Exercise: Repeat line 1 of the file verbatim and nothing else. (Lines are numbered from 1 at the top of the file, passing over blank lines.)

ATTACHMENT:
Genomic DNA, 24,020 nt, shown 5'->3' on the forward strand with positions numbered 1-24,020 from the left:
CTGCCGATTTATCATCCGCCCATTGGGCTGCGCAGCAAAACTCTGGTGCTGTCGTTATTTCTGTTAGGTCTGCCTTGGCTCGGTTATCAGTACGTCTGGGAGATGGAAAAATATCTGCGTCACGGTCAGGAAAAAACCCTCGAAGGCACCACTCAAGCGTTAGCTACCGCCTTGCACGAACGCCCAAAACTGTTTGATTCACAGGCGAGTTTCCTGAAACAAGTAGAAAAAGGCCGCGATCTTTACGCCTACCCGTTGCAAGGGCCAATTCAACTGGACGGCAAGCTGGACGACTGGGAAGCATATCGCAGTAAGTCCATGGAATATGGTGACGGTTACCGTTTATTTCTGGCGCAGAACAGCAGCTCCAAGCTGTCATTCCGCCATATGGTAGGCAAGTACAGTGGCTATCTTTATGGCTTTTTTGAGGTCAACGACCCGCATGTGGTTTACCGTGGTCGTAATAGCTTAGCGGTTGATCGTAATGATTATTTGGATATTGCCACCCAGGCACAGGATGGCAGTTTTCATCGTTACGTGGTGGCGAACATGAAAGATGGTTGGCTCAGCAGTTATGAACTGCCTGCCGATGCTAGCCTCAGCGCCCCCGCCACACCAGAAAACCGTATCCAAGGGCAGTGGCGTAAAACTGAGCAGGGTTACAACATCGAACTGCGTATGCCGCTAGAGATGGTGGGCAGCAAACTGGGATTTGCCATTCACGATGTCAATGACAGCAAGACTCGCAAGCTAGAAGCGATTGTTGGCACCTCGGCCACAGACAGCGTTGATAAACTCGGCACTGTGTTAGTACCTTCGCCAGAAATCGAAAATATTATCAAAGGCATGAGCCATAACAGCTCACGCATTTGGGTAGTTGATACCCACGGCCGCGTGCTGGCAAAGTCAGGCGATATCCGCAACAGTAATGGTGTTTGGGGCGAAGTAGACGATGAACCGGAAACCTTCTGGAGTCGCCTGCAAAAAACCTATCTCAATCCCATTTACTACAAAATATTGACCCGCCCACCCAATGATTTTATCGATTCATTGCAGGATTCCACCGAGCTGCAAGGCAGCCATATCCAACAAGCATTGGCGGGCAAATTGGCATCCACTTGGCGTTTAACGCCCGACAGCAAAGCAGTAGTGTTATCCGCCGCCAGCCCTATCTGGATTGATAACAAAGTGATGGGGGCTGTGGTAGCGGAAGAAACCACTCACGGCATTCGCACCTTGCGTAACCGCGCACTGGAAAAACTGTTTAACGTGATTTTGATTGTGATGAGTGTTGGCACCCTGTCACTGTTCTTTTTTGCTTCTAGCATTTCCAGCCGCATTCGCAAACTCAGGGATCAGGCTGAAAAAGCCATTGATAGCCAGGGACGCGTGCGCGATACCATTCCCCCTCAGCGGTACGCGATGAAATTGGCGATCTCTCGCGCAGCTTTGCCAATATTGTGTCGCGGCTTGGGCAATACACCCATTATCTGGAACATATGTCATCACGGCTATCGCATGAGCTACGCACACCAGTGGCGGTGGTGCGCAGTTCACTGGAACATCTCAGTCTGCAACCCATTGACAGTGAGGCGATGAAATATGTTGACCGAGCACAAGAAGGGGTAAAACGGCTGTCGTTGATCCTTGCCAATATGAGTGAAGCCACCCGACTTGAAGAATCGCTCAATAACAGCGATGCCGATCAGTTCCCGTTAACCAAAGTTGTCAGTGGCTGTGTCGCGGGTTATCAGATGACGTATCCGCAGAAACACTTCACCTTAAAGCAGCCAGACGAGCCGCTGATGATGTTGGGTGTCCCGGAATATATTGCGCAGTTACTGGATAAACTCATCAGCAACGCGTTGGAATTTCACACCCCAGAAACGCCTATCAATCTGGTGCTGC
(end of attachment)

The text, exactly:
Genomic DNA, 24,020 nt, shown 5'->3' on the forward strand with positions numbered 1-24,020 from the left: